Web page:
90only drivers which do support it are the hub driver, kaweth, asix,
  91usblp, usblcd, and usb-skeleton (which doesn't count).  If a
  92non-supporting driver is bound to a device, the device won't be
  93autosuspended.  In effect, the kernel pretends the device is never
  96We can categorize power management events in two broad classes:
  97external and internal.  External events are those triggered by some
  98agent outside the USB stack: system suspend/resume (triggered by
  99userspace), manual dynamic suspend/resume (also triggered by
 100userspace), and remote wakeup (triggered by the device).  Internal
 101events are those triggered within the USB stack: autosuspend and
 105        The user interface for dynamic PM
 106        ---------------------------------
 108The user interface for controlling dynamic PM is located in the power/
 109subdirectory of each USB device's sysfs directory, that is, in
 110/sys/bus/usb/devices/.../power/ where "..." is the device's ID.  The
 111relevant attribute files are: wakeup, level, and autosuspend.
 113        power/wakeup
 115                This file is empty if the device does not support
 116                remote wakeup.  Otherwise the file contains either the
 117                word "enabled" or the word "disabled", and you can
 118                write those words to the file.  The setting determines
 119                whether or not remote wakeup will be enabled when the
 120                device is next suspended.  (If the setting is changed
 121                while the device is suspended, the change won't take
 122                effect until the following suspend.)
 124        power/level
 126                This file contains one of three words: "on", "auto",
 127                or "suspend".  You can write those words to the file
 128                to change the device's setting.
 130                "on" means that the device should be resumed and
 131                autosuspend is not allowed.  (Of course, system
 132                suspends are still allowed.)
 134                "auto" is the normal state in which the kernel is
 135                allowed to autosuspend and autoresume the device.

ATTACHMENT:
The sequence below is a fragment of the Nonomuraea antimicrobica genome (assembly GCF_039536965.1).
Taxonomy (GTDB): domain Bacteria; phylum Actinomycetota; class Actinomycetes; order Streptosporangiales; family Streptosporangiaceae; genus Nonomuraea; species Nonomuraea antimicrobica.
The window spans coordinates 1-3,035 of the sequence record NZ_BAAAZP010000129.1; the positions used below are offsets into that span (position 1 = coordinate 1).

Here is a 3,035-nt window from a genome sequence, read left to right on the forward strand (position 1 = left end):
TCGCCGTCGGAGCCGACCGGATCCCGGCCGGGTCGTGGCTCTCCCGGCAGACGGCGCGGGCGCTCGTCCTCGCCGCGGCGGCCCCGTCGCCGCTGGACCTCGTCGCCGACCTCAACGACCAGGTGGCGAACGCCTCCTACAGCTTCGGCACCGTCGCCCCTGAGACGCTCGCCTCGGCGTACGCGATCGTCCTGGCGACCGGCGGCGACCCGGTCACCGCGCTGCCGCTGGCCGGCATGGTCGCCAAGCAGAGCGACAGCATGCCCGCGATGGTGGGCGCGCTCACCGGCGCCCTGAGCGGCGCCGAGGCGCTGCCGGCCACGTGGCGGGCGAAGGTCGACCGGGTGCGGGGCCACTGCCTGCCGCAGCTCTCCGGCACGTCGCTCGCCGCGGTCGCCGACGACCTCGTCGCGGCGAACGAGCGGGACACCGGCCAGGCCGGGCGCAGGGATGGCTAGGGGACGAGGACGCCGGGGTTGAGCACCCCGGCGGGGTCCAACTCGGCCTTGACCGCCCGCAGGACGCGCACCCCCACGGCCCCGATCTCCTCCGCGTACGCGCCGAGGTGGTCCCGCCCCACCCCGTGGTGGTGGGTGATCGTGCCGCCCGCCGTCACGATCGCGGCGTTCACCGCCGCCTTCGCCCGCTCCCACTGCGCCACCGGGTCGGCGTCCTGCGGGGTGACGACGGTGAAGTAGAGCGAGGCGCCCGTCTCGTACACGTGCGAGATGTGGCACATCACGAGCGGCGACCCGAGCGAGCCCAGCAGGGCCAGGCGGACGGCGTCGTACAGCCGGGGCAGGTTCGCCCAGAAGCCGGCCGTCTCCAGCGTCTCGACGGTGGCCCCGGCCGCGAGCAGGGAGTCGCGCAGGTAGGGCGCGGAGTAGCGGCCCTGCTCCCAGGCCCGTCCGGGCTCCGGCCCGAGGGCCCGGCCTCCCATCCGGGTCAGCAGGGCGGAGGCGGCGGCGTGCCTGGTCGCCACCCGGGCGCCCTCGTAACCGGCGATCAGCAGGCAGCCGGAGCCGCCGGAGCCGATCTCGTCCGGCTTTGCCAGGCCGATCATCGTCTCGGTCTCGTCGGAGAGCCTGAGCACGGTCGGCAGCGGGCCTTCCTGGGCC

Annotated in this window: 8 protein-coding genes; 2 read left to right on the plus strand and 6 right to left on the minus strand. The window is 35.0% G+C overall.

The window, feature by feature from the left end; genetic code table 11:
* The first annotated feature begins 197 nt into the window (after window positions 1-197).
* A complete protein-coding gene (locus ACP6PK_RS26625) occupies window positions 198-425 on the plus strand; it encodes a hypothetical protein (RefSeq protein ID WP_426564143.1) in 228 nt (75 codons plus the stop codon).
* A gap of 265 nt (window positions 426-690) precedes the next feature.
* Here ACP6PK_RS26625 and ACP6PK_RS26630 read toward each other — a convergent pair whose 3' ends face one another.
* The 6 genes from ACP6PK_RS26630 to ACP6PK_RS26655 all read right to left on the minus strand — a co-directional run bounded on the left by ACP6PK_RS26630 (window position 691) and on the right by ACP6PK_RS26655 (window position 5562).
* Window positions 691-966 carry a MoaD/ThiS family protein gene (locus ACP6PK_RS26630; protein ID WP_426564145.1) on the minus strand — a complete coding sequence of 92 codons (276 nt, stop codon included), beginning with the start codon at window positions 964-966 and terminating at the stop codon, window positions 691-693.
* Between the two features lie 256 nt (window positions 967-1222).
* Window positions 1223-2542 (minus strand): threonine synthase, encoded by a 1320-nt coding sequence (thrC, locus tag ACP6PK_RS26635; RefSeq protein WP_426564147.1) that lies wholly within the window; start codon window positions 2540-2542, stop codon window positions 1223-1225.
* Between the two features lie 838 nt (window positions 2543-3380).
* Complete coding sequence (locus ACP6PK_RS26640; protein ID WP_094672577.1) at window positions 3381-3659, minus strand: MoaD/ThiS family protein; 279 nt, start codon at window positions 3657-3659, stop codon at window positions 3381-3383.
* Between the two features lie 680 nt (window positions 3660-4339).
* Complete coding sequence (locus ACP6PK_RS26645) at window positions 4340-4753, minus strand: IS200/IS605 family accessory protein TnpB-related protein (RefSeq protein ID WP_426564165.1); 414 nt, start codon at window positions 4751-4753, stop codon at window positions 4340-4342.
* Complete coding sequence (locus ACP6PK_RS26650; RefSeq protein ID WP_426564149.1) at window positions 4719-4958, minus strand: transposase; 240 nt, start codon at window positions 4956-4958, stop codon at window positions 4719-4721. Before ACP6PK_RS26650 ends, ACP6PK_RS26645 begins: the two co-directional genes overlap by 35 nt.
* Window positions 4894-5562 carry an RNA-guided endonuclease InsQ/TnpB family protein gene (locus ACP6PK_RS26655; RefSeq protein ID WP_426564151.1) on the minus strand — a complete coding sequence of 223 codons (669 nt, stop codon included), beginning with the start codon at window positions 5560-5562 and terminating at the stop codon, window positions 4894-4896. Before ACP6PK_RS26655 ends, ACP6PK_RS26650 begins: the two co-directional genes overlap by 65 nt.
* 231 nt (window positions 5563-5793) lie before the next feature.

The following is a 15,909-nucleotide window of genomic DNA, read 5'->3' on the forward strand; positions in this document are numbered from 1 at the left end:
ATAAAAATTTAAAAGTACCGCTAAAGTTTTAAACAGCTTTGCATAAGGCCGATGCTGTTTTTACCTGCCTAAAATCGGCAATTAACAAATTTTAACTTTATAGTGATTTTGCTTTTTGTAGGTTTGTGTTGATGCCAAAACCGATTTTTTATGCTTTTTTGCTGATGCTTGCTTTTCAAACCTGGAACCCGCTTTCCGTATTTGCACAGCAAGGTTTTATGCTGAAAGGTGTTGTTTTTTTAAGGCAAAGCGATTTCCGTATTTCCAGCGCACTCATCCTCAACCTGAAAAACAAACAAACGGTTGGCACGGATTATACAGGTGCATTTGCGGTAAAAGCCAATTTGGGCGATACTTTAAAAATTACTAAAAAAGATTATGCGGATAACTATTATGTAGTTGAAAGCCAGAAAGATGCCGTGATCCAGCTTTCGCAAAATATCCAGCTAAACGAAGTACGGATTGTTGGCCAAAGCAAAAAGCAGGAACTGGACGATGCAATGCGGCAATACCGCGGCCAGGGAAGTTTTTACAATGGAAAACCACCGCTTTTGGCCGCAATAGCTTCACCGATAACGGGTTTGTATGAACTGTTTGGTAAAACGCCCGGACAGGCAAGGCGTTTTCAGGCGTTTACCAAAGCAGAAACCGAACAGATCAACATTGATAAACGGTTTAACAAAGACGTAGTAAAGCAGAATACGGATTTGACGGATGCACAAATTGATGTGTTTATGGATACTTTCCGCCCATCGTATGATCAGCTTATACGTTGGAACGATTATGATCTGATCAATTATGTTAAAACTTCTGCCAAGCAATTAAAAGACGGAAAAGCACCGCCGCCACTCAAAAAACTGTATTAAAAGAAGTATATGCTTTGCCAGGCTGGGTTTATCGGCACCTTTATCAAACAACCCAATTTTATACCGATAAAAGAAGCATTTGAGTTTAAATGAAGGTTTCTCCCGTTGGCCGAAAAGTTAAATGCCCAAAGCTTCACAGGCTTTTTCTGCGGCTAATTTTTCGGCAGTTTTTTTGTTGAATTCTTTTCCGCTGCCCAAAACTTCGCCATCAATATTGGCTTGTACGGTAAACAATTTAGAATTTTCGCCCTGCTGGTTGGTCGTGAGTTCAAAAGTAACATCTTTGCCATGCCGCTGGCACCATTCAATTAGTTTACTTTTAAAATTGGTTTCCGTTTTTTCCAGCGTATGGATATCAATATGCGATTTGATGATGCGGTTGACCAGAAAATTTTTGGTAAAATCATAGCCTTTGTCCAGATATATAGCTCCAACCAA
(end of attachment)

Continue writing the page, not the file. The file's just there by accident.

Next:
137                "suspend" means that the device should remain
 138                suspended, and autoresume is not allowed.  (But remote
 139                wakeup may still be allowed, since it is controlled
 140                separately by the power/wakeup attribute.)
 142        power/autosuspend
 144                This file contains an integer value, which is the
 145                number of seconds the device should remain idle before
 146                the kernel will autosuspend it (the idle-delay time).
 147                The default is 2.  0 means to autosuspend as soon as
 148                the device becomes idle, and -1 means never to
 149                autosuspend.  You can write a number to the file to
 150                change the autosuspend idle-delay time.
 152Writing "-1" to power/autosuspend and writing "on" to power/level do
 153essentially the same thing -- they both prevent the device from being
 154autosuspended.  Yes, this is a redundancy in the API.
 156(In 2.6.21 writing "0" to power/autosuspend would prevent the device
 157from being autosuspended; the behavior was changed in 2.6.22.  The
 158power/autosuspend attribute did not exist prior to 2.6.21, and the
 159power/level attribute did not exist prior to 2.6.22.)
 162        Changing the default idle-delay time
 163        ------------------------------------
 165The default autosuspend idle-delay time is controlled by a module
 166parameter in usbcore.  You can specify the value when usbcore is
 167loaded.  For example, to set it to 5 seconds instead of 2 you would
 170        modprobe usbcore autosuspend=5
 172Equivalently, you could add to /etc/modprobe.conf a line saying:
 174        options usbcore autosuspend=5
 176Some distributions load the usbcore module very early during the boot
 177process, by means of a program or script running from an initramfs
 178image.  To alter the parameter value you would have to rebuild that
 181If usbcore is compiled into the kernel rather than built as a loadable
 182module, you can add
 184        usbcore.autosuspend=5
 186to the kernel's boot command line.